published Tuesday, September 25th, 2012

David Cook: The Theory of Paul Smith

Today, juniors at the University of Tennessee at Chattanooga will walk into their class — Human Behavior in the Social Environment — and be asked to explain the behavior of the one man behaving more like Archie Bunker than the leader of local Democrats.

Paul Smith and his joke that wasn’t.

“Why do we act the way we do?” asked Valerie Radu, who teaches the course. “Humans don’t behave in a vacuum.”

Speaking of vacuums, Smith’s joke time-machined us backwards about 60 years, when “Leave It to Beaver” was the norm. At last month’s Hamilton County Democrats’ board meeting, Smith, 75, boyishly tagged onto the agenda a short prescription for men who want a happy life.

The answer? A have a woman who cleans, cracks a good joke, tells the truth and likes sex.

Oh, and according to the joke’s last line, it takes four different women to do this work.

(Thanks, Paul. Great one. I’ll tell this joke around the dinner table to my wife and daughter.)

Notice the verb, used throughout the joke. To have. It’s possessive. As in: to have a new lawnmower. To have a new bowling ball. To have a woman.

“I have no comment,” Smith said Monday afternoon.

It’s a low-grade Greek tragedy almost when the leader of the political party designed to champion women’s rights is still stuck with a barely-Reconstructed sense of humor.

Hard to think Smith would have done this had he known the outcome.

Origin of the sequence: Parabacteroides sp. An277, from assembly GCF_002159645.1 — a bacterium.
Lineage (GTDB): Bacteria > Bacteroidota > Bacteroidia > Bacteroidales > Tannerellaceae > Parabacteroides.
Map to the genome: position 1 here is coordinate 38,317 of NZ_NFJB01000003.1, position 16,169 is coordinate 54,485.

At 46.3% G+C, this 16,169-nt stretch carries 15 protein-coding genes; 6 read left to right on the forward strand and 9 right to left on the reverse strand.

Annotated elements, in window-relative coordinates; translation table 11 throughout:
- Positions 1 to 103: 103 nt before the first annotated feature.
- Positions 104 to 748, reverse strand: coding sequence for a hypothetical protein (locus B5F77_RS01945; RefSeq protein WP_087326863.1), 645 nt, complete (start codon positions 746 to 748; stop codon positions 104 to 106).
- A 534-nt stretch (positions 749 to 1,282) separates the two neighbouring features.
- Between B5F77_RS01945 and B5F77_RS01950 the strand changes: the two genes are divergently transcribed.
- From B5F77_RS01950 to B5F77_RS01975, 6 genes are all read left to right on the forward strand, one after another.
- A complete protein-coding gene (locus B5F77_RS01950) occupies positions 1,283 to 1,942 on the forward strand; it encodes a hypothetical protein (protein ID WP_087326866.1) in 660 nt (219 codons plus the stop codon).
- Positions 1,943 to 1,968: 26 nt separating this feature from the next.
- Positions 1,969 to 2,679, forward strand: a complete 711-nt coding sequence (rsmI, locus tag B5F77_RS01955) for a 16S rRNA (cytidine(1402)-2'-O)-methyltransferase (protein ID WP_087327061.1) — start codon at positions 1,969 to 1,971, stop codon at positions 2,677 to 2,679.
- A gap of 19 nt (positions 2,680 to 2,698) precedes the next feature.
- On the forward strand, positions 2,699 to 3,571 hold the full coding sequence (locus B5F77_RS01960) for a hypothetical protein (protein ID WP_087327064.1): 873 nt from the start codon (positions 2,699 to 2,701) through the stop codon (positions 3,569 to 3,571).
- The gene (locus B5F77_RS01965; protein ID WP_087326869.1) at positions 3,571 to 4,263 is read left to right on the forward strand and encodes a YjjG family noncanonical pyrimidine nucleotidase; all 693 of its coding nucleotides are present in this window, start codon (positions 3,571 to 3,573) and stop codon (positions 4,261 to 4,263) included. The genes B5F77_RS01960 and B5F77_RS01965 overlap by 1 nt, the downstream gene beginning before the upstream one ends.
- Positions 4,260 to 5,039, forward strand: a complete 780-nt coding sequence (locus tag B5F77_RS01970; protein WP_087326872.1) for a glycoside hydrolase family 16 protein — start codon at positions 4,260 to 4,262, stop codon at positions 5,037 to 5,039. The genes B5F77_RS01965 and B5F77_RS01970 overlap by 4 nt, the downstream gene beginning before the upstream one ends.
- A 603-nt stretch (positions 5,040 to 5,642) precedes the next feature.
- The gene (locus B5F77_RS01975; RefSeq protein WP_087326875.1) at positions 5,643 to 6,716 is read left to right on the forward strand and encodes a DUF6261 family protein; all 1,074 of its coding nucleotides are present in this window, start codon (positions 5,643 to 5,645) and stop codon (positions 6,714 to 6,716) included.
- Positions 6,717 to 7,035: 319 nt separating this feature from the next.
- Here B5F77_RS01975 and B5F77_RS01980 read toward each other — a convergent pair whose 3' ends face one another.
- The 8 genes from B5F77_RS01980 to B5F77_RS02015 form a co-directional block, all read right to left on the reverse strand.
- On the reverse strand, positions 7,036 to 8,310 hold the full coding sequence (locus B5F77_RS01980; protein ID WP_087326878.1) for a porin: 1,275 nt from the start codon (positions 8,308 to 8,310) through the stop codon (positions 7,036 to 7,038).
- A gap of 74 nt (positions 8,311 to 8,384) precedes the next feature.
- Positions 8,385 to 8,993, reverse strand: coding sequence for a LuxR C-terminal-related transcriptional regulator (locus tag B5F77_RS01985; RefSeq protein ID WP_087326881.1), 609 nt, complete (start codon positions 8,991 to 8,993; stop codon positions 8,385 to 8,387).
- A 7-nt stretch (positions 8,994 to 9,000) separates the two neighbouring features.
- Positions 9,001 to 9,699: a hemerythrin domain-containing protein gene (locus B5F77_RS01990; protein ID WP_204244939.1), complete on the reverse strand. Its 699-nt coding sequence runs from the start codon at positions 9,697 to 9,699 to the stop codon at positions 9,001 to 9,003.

That’s the problem: Smith’s seemingly inability to understand the foolishness of this joke and his refusal to apologize.

“I think it was tasteless,” Radu said. “But I don’t know his life experience.”

Radu and I drank coffee together yesterday morning. An old friend, she combines the intellectualism of a professor with the street smarts of an activist. She’s brilliant, but not high-brow. She took the high road with Smith’s joke, refusing to condemn him and instead pointing to the complexities of the human spectrum.

“You can’t fill in the blank from just one comment,” she said. “People are much more complicated.”

Radu’s class deals with theories and ways of knowing. When I look out at the world, how much of my view is influenced by my maleness (gender theory), my whiteness (racial theory) and the money in my wallet (class theory)?

Generally speaking, women’s ways of knowing are quite different from men’s. Same is true for straight and gay, black and white, abled and disabled. When given ample room for each view to have equal and safe footing — like at a large dinner table — the world grows. Rich with diverse thought and expression.

Ways of knowing the world. Not one way, but many.

“How do you know what truth is?” Radu asks her students on the first day of class.

Which brings us to the question: What does Paul Smith know?

That would be the question to ask at next month’s Democrat meeting. At the bottom of the agenda, someone ought to re-write the joke.

Follow for a happy political life:

1. It’s important to have an understanding that your own experience is not the only valid one.

2. It’s important to have a sense of humor, but not at the expense of others.

3. It’s important to listen to others, especially when hundreds of them are saying the same thing to you.

4. It’s important to know when to apologize (see No. 3).